Frequently Asked Questions

How does the app work?

The application has three primary components – the mobile app, a middle tier web service, and a dispatch system interface.

The mobile app is provided and maintained by the PulsePoint Foundation. Apps are currently available for the iPhone and iOS device platform and Android devices. One version of the software (on each platform) supports all agencies using the app (there is not a separate app for each agency). A configuration screen within the app allows users to select their desired agency or agencies. Member agencies can also provide a connection to local radio traffic to enable a streaming radio feed within the app.

The middle tier is a (Amazon EC2) cloud-based web service that manages communications between the personal mobile devices and the emergency communication centers of member agencies. The service provides encrypted communication and secure identification (HTTPS with SSL/TLS protocol) to connected agencies within a highly reliable environment. This service is also provided and maintained by the PulsePoint Foundation.

Emergency communication centers communicate with the middle tier service through an application programming interface (API). An API is simply a set of rules and specifications that software programs can follow to communicate with each other. The PulsePoint API serves as an interface between Computer-aided Dispatch (CAD) systems and PulsePoint services.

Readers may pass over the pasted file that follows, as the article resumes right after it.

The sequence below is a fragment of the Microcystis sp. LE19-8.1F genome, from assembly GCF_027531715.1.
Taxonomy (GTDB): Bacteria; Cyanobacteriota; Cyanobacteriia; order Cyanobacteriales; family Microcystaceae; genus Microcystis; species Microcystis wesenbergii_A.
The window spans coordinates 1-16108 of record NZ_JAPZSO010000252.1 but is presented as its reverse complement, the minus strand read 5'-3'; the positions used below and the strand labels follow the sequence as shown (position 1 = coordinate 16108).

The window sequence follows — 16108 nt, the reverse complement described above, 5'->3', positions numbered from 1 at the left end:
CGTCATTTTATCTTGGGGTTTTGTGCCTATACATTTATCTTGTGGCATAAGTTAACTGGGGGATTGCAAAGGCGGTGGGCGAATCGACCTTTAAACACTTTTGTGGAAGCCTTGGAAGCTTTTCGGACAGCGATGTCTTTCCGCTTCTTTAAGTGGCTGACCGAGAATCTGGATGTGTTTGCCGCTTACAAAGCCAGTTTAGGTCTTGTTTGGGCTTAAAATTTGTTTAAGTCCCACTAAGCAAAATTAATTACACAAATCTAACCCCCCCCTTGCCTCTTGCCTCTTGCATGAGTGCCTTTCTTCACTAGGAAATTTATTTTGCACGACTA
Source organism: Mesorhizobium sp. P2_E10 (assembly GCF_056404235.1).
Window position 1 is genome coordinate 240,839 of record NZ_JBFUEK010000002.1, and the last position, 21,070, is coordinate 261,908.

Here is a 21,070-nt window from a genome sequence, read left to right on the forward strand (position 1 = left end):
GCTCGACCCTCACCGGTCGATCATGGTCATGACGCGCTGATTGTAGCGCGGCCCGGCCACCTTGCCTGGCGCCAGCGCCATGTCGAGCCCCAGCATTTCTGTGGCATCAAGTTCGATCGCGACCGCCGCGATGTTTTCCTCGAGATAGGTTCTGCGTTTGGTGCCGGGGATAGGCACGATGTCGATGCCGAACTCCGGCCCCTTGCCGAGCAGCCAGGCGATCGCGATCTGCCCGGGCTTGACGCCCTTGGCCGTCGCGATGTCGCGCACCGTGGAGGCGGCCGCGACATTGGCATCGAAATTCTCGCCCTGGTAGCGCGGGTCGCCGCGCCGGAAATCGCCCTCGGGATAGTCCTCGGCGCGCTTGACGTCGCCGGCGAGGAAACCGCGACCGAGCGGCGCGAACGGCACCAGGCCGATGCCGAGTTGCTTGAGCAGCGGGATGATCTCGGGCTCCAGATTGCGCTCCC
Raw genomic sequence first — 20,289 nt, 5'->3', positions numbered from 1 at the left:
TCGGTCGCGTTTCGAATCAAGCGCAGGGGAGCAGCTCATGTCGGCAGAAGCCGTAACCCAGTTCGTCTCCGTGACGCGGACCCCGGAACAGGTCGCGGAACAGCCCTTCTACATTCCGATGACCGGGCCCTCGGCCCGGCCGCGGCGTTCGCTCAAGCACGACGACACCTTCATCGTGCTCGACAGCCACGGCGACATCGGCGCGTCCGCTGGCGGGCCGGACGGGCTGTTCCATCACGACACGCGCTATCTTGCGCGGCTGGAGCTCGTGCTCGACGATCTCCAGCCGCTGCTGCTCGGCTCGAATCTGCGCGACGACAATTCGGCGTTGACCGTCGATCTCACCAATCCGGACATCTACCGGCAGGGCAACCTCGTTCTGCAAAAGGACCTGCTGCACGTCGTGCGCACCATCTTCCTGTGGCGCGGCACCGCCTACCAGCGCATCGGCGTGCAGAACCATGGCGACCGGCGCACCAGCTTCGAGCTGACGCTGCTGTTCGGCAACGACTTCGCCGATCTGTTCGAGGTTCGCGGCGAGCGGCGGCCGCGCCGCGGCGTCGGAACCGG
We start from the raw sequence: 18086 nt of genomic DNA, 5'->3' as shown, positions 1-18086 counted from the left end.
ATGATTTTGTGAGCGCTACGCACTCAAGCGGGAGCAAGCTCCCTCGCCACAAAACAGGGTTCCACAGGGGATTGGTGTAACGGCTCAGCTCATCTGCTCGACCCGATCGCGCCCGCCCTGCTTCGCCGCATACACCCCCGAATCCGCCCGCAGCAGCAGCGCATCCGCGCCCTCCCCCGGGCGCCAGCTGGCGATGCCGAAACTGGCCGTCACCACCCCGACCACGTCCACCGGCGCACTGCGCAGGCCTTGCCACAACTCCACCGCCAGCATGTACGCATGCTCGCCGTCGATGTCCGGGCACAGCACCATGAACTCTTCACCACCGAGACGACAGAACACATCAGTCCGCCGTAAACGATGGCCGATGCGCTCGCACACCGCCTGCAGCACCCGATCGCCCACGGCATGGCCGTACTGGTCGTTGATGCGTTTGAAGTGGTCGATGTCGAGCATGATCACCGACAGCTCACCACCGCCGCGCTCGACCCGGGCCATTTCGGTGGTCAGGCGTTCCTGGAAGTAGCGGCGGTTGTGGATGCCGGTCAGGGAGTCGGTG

What does a CPR notification look and sound like?

A CPR notification arrives as a normal push notification similar to the one shown in the left-hand image. This push notification will be accompanied by a distinctive alert tone. Opening the notification will load the PulsePoint app to the incident screen. This screen will display your current location, the general reported location of the cardiac arrest victim, and any nearby Automated External Defibrillators (AEDs). You can tap an AED icon for a text description of its precise location. To receive a CPR Needed notification you must have the CPR notification type selected in the Settings Menu and you must be in the immediate vicinity of a reported cardiac arrest.

How big is the notification radius for CPR/AED events?

The app aims to notify those essentially within walking distance of the event location. For Dane County, this radius has been configured to a quarter mile of the event.

Does the app raise any HIPAA or other privacy concerns?

The Health Insurance Portability and Accountability Act (HIPAA) protects the privacy of individually identifiable health information. On a 'CPR Needed' notification, the app reports only an address (in a public place) and a business name, if available. Individually identifiable health information, such as name, birth date, or Social Security Number are not reported or known to the PulsePoint application. In addition, PulsePoint has retained Page, Wolfberg & Wirth, LLC to assist agencies understand legal issues related to the implementation of PulsePoint. PWW is well respected EMS law firm specializing in dispatch liability and HIPAA issues.

How does the app know if someone is CPR trained or qualified?